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Lloyd Lewis sections
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Tom



Joined: 30 Jan 2011
Posts: 1905
Location: Black Mountain, NC

PostPosted: Fri May 05, 2017 9:32 pm    Post subject: Reply with quote

Wrong.
Flooring in Sturges is similar
and spans a further distance than L.Lewis house.
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Tom



Joined: 30 Jan 2011
Posts: 1905
Location: Black Mountain, NC

PostPosted: Fri May 12, 2017 12:35 pm    Post subject: Reply with quote

Interior flooring in Sturges is covered with a red linoleum.
Outside deck is exposed.
Looks like the Lewis house was finished in carpet.
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SDR



Joined: 17 Jun 2006
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PostPosted: Fri May 12, 2017 12:53 pm    Post subject: Reply with quote

Photos of Lewis show carpet but not wall to wall; sections of slatted floor show, as for instance near the doors to the deck.

SDR
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Roderick Grant



Joined: 29 Mar 2006
Posts: 7206

PostPosted: Fri May 12, 2017 1:36 pm    Post subject: Reply with quote

Sections show that Sturges was to have the same sort of floor that Lewis has, with warm air coming through slots between floor boards. Later drawings show that, as built, the flooring consisted of 4"x6" redwood boards set on edge, adjacent and "spiked" together, making a virtual 6"-thick solid wood floor.* The covering, which was probably a later alteration, is not sheet linoleum, but square tiles, somewhat the worse for wear. See Weintraub, Hess, "Midcentury Modern," pages 112, 113.

The heating system was probably changed due to the California weather. Steam or hot water heat is too slow to adapt to rapid changes in day vs. night temperatures that characterize the Southern California winter. Hanna had a similar problem, originally intended to be steam, but changed to forced air.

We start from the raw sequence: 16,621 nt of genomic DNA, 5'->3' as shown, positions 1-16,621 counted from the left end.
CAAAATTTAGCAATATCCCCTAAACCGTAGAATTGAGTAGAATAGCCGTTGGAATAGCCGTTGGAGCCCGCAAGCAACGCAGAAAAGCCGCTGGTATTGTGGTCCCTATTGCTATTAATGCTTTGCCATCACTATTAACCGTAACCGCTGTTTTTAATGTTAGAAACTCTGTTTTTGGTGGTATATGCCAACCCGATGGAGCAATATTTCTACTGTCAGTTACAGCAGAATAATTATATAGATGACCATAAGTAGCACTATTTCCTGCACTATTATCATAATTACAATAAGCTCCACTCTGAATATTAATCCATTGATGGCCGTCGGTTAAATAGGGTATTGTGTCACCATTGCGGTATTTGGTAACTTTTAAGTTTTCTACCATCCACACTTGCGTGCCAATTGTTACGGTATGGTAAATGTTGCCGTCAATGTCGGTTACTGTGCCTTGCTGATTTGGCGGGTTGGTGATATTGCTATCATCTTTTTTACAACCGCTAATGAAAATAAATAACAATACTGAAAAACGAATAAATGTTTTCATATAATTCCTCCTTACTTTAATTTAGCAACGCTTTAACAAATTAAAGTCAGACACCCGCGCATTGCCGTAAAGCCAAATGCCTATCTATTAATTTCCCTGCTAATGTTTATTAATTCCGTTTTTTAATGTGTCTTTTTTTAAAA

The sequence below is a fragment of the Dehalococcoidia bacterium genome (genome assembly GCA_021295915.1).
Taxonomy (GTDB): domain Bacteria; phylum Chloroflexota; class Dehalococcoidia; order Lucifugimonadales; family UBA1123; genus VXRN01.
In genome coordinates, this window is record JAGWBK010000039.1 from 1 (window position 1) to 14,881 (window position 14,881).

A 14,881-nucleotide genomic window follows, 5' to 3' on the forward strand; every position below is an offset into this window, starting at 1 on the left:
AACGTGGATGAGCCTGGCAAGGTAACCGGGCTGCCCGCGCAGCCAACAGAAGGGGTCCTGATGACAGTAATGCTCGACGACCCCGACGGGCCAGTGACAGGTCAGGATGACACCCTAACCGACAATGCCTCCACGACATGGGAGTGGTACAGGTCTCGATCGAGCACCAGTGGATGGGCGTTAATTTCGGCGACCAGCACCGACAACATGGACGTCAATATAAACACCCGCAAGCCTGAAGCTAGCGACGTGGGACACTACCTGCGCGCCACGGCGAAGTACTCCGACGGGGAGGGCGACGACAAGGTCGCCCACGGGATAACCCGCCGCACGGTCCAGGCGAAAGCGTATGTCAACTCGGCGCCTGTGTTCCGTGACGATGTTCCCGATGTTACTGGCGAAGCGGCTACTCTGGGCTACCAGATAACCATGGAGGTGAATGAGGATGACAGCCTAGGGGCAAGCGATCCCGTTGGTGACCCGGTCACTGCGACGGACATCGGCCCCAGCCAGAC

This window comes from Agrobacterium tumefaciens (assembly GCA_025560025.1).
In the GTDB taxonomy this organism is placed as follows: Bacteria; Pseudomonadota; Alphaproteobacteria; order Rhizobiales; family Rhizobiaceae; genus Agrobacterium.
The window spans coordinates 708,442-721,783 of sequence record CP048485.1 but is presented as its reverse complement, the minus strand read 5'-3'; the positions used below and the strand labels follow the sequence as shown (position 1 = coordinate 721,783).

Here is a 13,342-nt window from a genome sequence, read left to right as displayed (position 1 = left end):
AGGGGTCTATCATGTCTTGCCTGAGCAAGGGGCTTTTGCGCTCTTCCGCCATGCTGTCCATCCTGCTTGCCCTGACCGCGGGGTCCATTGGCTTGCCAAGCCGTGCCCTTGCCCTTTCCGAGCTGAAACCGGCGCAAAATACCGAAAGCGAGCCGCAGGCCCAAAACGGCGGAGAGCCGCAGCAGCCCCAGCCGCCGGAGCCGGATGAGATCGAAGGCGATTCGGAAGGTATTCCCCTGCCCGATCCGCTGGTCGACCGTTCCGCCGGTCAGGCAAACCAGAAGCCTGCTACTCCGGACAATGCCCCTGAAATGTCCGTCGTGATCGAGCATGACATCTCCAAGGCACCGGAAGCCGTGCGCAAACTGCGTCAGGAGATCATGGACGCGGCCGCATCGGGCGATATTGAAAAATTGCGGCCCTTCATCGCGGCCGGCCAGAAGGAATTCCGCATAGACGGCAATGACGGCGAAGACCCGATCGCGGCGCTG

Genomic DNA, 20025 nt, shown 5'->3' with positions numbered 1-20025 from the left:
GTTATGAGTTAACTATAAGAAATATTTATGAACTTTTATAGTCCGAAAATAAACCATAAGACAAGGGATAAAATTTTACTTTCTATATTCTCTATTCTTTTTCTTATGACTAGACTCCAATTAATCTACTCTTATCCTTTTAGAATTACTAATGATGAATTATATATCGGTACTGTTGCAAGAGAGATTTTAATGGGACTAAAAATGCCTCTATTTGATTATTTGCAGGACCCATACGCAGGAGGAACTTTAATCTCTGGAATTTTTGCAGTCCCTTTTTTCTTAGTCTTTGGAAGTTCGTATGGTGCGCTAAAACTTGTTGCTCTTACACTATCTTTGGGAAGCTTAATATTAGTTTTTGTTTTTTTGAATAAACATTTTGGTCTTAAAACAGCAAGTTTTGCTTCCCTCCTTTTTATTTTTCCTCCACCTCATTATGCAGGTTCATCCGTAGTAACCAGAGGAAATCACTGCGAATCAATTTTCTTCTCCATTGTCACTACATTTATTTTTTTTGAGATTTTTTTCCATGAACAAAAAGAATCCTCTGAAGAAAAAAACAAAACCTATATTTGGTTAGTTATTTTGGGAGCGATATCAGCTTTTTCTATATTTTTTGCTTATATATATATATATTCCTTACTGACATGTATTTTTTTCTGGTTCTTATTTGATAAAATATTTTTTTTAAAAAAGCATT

* This same system was used by Mark Mills for the roof of his own house in Carmel in the early 60s, 2"x3" boards covered with aluminum sheet roofing. (HB June 1964)
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DRN



Joined: 10 Jul 2006
Posts: 3034
Location: Cherry Hill, NJ

PostPosted: Fri May 12, 2017 1:45 pm    Post subject: Reply with quote

Suntop Homes has 4" or 6"thick wood planks as its floor structure; no beams visible....remarkably thin section overall. Heated slab on the ground floor with radiators on the floors above. Not sure if it was designed as steam heat, but it is hot water currently.
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pharding



Joined: 25 Jun 2005
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Location: River Forest, Illinois

PostPosted: Fri May 12, 2017 6:45 pm    Post subject: Reply with quote

The 1 5/8" x 1 5/8" wood slats with 1/8" slots between them are throughout the house except where there is slab on grade. In the kitchen it originally had linoleum on top of the slats. Elsewhere there are area rugs on top of the wood slats. The hot water heating system with pipes beneath the wood slats works extremely well.
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SDR



Joined: 17 Jun 2006
Posts: 13773
Location: San Francisco

PostPosted: Fri May 12, 2017 8:31 pm    Post subject: Reply with quote